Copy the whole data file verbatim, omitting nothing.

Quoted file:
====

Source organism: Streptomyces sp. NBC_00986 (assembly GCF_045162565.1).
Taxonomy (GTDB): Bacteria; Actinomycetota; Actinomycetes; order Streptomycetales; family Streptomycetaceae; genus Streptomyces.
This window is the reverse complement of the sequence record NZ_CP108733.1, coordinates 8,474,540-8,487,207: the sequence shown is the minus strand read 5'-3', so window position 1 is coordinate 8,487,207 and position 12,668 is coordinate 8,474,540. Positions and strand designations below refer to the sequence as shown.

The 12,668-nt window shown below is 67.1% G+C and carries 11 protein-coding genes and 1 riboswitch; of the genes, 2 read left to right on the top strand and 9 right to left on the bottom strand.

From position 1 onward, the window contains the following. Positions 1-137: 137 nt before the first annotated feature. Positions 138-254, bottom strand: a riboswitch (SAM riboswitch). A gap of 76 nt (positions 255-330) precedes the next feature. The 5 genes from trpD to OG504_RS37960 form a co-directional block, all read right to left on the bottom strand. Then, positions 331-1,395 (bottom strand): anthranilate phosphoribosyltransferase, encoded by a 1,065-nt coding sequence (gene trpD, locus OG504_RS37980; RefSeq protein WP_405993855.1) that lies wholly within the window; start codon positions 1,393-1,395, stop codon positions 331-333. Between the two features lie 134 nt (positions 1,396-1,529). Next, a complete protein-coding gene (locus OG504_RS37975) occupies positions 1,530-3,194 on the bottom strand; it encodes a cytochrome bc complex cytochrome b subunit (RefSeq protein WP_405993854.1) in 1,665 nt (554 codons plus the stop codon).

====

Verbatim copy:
Source organism: Streptomyces sp. NBC_00986 (assembly GCF_045162565.1).
Taxonomy (GTDB): Bacteria; Actinomycetota; Actinomycetes; order Streptomycetales; family Streptomycetaceae; genus Streptomyces.
This window is the reverse complement of the sequence record NZ_CP108733.1, coordinates 8,474,540-8,487,207: the sequence shown is the minus strand read 5'-3', so window position 1 is coordinate 8,487,207 and position 12,668 is coordinate 8,474,540. Positions and strand designations below refer to the sequence as shown.

The 12,668-nt window shown below is 67.1% G+C and carries 11 protein-coding genes and 1 riboswitch; of the genes, 2 read left to right on the top strand and 9 right to left on the bottom strand.

From position 1 onward, the window contains the following. Positions 1-137: 137 nt before the first annotated feature. Positions 138-254, bottom strand: a riboswitch (SAM riboswitch). A gap of 76 nt (positions 255-330) precedes the next feature. The 5 genes from trpD to OG504_RS37960 form a co-directional block, all read right to left on the bottom strand. Then, positions 331-1,395 (bottom strand): anthranilate phosphoribosyltransferase, encoded by a 1,065-nt coding sequence (gene trpD, locus OG504_RS37980; RefSeq protein WP_405993855.1) that lies wholly within the window; start codon positions 1,393-1,395, stop codon positions 331-333. Between the two features lie 134 nt (positions 1,396-1,529). Next, a complete protein-coding gene (locus OG504_RS37975) occupies positions 1,530-3,194 on the bottom strand; it encodes a cytochrome bc complex cytochrome b subunit (RefSeq protein WP_405993854.1) in 1,665 nt (554 codons plus the stop codon).